Come on, feel the noise Matthew Chase-Daniel

Pasatiempo - - CONTENTS - — Michael Abatemarco

Af­ter lo­cal artist Matthew Chase-Daniel saw the movie Thirty-Two Short Films About Glenn Gould, a biopic on the Canadian pi­anist, some­thing about the mu­si­cian’s in­ner world stayed with him. “It was one film, but it was bro­ken into sec­tions,” Chase-Daniel told Pasatiempo. “And they do this in the film: He hears the re­frig­er­a­tor, he hears a con­ver­sa­tion, and he hears the cars go­ing by, and he hears some lit­tle scratch­ing noise. It builds and builds and builds un­til it be­comes this cacophony in his head and he’s hav­ing trou­ble with his men­tal health. There’s so much in­put all the time, and we sort of tune that out in or­der to sur­vive in the world.”

Chase-Daniel’s Ra­dio­th­ing, a new-me­dia in­stal­la­tion for Cur­rents, has noth­ing to do with Gould per se, but it does ap­prox­i­mate what it might be like to ex­pe­ri­ence au­di­tory in­put without any fil­ters and then ac­tively en­gage those fil­ters to zero in on spe­cific sounds. Ra­dio­th­ing is a wall-mounted grid of 35 2-inch ra­dios with tuners on one side and speak­ers on the other. Each ra­dio is tuned to a dif­fer­ent FM fre­quency. Chase-Daniel chose the num­ber of ra­dios based on how many sta­tions he could pick up at El Museo Cul­tural de Santa Fe, where Ra­dio­th­ing is in­stalled. “It’s fairly un­bear­able,” he said. “It’s not about a beau­ti­ful ex­pe­ri­ence. It’s more about bring­ing to the fore what is here any­way but our bod­ies can’t re­ally sense. Ev­ery­where you are, there are ra­dio waves.”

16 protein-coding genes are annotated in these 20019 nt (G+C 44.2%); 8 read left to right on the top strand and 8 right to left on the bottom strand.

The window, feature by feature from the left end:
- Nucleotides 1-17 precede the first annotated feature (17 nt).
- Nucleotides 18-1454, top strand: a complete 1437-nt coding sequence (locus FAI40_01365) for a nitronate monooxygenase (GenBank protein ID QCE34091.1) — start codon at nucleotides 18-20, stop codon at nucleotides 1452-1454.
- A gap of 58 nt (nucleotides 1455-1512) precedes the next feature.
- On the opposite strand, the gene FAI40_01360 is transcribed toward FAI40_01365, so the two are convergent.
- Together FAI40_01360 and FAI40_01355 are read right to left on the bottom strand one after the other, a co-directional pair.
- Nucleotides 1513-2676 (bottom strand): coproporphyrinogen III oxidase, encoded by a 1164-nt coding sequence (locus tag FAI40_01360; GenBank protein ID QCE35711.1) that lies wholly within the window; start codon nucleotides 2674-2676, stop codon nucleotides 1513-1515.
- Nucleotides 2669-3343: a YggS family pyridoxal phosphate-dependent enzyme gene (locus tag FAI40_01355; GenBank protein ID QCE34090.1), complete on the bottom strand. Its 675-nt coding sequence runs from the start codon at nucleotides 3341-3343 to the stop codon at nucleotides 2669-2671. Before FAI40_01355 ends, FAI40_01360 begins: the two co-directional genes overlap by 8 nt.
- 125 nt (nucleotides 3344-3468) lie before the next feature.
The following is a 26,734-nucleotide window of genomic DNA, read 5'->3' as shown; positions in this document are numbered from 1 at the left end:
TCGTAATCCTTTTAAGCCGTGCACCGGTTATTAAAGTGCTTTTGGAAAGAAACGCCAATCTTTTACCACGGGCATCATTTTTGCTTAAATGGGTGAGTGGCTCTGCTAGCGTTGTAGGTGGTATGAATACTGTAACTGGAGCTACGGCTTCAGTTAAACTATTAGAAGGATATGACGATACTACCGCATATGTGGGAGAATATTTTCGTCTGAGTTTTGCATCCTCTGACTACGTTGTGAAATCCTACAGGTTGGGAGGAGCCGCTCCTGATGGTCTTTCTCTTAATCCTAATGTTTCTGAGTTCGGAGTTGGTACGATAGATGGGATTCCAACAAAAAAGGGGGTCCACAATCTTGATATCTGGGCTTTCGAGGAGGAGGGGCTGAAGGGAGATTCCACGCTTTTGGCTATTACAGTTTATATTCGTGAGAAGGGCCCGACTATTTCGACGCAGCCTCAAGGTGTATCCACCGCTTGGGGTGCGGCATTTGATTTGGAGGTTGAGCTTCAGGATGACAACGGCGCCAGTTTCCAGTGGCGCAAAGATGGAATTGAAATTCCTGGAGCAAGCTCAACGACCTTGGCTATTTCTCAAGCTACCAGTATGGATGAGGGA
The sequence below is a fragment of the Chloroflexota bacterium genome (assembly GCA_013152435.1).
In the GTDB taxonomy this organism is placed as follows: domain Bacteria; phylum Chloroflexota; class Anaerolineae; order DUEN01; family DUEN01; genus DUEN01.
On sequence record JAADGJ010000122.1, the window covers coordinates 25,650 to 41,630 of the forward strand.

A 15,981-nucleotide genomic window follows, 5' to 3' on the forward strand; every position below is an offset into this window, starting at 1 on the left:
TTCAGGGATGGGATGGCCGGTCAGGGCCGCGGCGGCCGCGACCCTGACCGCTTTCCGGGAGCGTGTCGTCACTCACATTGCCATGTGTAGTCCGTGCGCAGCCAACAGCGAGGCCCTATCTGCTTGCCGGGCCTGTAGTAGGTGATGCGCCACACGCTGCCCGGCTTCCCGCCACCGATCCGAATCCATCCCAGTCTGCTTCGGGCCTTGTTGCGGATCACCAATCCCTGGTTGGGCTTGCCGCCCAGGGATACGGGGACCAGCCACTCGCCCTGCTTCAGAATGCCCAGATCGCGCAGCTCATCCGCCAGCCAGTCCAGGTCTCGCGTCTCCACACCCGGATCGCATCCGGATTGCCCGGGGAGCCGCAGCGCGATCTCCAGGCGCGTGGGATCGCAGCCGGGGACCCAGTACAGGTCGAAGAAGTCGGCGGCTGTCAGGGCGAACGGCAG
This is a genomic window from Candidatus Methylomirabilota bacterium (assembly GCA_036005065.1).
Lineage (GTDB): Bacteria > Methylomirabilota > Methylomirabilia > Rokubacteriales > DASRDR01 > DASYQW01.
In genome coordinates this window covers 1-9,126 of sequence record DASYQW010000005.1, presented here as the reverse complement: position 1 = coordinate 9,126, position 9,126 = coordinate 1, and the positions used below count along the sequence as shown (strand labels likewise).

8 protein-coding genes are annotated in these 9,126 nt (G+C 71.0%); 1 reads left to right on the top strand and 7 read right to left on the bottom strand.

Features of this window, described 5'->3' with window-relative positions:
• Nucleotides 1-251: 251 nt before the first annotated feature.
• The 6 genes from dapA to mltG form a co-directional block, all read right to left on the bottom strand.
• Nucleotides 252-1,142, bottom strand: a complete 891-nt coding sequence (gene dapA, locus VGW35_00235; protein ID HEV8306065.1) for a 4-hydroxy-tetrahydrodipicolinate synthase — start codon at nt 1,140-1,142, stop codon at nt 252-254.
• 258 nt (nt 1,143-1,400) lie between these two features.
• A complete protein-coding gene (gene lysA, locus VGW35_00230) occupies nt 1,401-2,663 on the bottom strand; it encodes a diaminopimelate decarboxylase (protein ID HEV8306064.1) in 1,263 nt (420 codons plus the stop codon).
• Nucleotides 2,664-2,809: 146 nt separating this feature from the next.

Chase-Daniel, one half of the team that makes up Axle Con­tem­po­rary, has been work­ing with Cur­rents, along with his Axle part­ner Jerry Well­man, for as long as the duo’s mo­bile gallery has been around, but Ra­dio­th­ing is his third solo project for the fes­ti­val. It’s the first sound piece he’s done since 2003’s Aether Fest in Albuquerque, an ex­hibit of ra­dio art spon­sored by the Har­wood Art Cen­ter and other or­ga­ni­za­tions. “My piece in Aether Fest was a ra­dio that I tuned to one sta­tion, and I en­cased it in a block of con­crete. You couldn’t change the vol­ume. Some­times it was fuzzy, and some­times you could hear some­thing. So Ra­dio­th­ing is some­what re­lated to that.”

The ex­pe­ri­ence of lis­ten­ing to Ra­dio­th­ing — a lit­eral wall of sound — can be dis­turb­ing be­cause of the dis­cor­dance of hear­ing 35 ra­dios at once. But de­pend­ing on where you stand in re­la­tion to speak­ers that are all set at an equal vol­ume, you can pick up a snip­pet of song or phrase or maybe part of a news broad­cast. The in­ten­tion is not to oblit­er­ate in­di­vid­ual sounds, which get sub­sumed by the din, but to de­ci­pher them and per­haps as­cribe some per­sonal mean­ing to which­ever sounds dom­i­nate.

Ra­dio­th­ing is low tech com­pared to some of what shows at Cur­rents, but Chase-Daniel’s focus is not on the razzle-dazzle. “I’m not a huge technophile,” he said. “I don’t have a lot of savvy of how to make things like that. I don’t have a lot of in­ter­est in that. I find of­ten that new me­dia can be like Photoshop. Some­one gets Photoshop, and they have a blue sky, and they put light­ning bolts through it and all this ‘look what I can do’ stuff. Of­ten it’s not com­pelling. At Cur­rents ev­ery year I find at least one piece that’s com­pelling and in­ter­est­ing. In any sort of new me­dia piece I’ve done, I al­ways try to make it im­me­di­ate and sen­sory.”

Ra­dio­th­ing, a new-me­dia in­stal­la­tion, shows at El Museo Cul­tural de Santa Fe from Fri­day, June 10, to June 26.

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